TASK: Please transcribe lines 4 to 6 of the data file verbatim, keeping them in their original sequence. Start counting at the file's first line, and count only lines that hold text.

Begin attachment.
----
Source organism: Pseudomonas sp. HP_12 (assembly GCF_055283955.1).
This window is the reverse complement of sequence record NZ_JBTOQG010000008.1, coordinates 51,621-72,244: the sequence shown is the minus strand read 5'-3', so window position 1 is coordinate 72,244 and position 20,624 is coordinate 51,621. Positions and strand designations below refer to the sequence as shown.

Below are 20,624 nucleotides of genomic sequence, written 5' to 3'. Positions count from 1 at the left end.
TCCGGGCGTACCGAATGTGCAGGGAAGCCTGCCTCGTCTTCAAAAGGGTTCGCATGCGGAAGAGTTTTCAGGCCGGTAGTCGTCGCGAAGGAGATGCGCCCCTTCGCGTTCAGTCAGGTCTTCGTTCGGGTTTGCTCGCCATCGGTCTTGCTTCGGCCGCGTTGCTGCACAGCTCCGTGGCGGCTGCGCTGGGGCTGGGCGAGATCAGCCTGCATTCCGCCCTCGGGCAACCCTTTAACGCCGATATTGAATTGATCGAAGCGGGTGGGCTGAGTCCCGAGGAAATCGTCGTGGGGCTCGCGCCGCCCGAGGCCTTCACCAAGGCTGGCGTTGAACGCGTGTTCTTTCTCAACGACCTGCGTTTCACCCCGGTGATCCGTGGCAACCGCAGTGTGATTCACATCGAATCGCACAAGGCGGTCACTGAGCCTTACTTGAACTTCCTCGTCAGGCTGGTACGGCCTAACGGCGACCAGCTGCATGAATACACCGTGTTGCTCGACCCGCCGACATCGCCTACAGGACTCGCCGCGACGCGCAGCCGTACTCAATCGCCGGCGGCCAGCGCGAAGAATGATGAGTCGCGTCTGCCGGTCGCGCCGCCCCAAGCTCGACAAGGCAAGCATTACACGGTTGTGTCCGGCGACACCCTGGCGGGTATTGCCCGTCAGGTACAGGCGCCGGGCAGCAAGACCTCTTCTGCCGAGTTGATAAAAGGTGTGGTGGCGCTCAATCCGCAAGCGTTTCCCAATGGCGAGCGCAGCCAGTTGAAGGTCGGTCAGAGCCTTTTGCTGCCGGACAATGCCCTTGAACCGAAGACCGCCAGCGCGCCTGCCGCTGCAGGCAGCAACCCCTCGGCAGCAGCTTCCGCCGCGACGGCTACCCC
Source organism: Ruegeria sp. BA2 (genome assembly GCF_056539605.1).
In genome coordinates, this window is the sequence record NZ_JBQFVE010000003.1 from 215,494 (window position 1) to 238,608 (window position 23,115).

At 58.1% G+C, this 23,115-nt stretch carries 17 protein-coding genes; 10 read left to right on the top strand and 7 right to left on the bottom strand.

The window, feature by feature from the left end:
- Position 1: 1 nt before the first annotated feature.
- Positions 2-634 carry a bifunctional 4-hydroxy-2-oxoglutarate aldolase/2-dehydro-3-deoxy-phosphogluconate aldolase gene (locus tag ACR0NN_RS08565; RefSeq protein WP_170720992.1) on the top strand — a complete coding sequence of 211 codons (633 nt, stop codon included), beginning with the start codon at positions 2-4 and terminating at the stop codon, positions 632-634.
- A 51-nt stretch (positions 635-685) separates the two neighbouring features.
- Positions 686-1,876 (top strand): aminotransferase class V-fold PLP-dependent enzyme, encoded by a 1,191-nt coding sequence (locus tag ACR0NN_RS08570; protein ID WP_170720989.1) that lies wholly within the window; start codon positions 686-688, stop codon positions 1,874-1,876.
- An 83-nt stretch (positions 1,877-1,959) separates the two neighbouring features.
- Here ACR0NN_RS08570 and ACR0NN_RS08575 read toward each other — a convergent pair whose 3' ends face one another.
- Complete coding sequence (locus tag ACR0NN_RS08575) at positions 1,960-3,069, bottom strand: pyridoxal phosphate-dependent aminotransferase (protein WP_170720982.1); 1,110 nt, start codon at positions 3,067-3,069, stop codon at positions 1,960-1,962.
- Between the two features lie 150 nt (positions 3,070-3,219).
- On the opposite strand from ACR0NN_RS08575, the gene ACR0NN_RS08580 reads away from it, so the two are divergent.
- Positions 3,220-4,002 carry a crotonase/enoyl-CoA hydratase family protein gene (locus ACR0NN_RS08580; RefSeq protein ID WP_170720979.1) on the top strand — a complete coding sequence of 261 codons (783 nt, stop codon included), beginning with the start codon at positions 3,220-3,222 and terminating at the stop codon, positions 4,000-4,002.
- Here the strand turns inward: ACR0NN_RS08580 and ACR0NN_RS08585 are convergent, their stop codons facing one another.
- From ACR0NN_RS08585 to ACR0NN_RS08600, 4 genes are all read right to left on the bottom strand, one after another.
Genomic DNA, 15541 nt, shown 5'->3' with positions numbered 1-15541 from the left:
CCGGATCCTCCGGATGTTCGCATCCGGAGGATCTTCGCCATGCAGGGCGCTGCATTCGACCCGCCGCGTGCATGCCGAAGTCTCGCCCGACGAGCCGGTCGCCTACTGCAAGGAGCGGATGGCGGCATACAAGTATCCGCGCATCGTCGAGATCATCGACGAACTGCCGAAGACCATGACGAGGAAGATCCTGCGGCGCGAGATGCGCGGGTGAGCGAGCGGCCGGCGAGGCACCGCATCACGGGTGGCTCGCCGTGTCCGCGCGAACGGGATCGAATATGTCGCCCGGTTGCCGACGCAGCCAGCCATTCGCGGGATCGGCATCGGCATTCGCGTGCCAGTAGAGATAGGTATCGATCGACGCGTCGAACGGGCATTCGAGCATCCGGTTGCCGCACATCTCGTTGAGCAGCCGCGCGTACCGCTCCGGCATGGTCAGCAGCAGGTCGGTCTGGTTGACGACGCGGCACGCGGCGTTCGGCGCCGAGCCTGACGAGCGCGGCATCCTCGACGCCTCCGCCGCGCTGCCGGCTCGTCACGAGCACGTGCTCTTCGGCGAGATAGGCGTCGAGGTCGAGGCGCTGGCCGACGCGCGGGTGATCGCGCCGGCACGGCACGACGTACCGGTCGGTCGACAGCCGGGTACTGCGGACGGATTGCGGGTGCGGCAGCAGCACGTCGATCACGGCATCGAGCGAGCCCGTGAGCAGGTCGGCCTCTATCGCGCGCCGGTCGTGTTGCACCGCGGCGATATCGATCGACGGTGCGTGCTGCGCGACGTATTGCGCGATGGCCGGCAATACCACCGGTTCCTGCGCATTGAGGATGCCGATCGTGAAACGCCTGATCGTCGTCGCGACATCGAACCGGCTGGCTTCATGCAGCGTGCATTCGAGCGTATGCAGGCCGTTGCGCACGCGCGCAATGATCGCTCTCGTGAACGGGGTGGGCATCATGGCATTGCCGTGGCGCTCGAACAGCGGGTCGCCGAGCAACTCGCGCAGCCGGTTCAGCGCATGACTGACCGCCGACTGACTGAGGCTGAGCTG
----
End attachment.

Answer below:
TCCGGGCGTACCGAATGTGCAGGGAAGCCTGCCTCGTCTTCAAAAGGGTTCGCATGCGGAAGAGTTTTCAGGCCGGTAGTCGTCGCGAAGGAGATGCGCCCCTTCGCGTTCAGTCAGGTCTTCGTTCGGGTTTGCTCGCCATCGGTCTTGCTTCGGCCGCGTTGCTGCACAGCTCCGTGGCGGCTGCGCTGGGGCTGGGCGAGATCAGCCTGCATTCCGCCCTCGGGCAACCCTTTAACGCCGATATTGAATTGATCGAAGCGGGTGGGCTGAGTCCCGAGGAAATCGTCGTGGGGCTCGCGCCGCCCGAGGCCTTCACCAAGGCTGGCGTTGAACGCGTGTTCTTTCTCAACGACCTGCGTTTCACCCCGGTGATCCGTGGCAACCGCAGTGTGATTCACATCGAATCGCACAAGGCGGTCACTGAGCCTTACTTGAACTTCCTCGTCAGGCTGGTACGGCCTAACGGCGACCAGCTGCATGAATACACCGTGTTGCTCGACCCGCCGACATCGCCTACAGGACTCGCCGCGACGCGCAGCCGTACTCAATCGCCGGCGGCCAGCGCGAAGAATGATGAGTCGCGTCTGCCGGTCGCGCCGCCCCAAGCTCGACAAGGCAAGCATTACACGGTTGTGTCCGGCGACACCCTGGCGGGTATTGCCCGTCAGGTACAGGCGCCGGGCAGCAAGACCTCTTCTGCCGAGTTGATAAAAGGTGTGGTGGCGCTCAATCCGCAAGCGTTTCCCAATGGCGAGCGCAGCCAGTTGAAGGTCGGTCAGAGCCTTTTGCTGCCGGACAATGCCCTTGAACCGAAGACCGCCAGCGCGCCTGCCGCTGCAGGCAGCAACCCCTCGGCAGCAGCTTCCGCCGCGACGGCTACCCC
Source organism: Ruegeria sp. BA2 (genome assembly GCF_056539605.1).
In genome coordinates, this window is the sequence record NZ_JBQFVE010000003.1 from 215,494 (window position 1) to 238,608 (window position 23,115).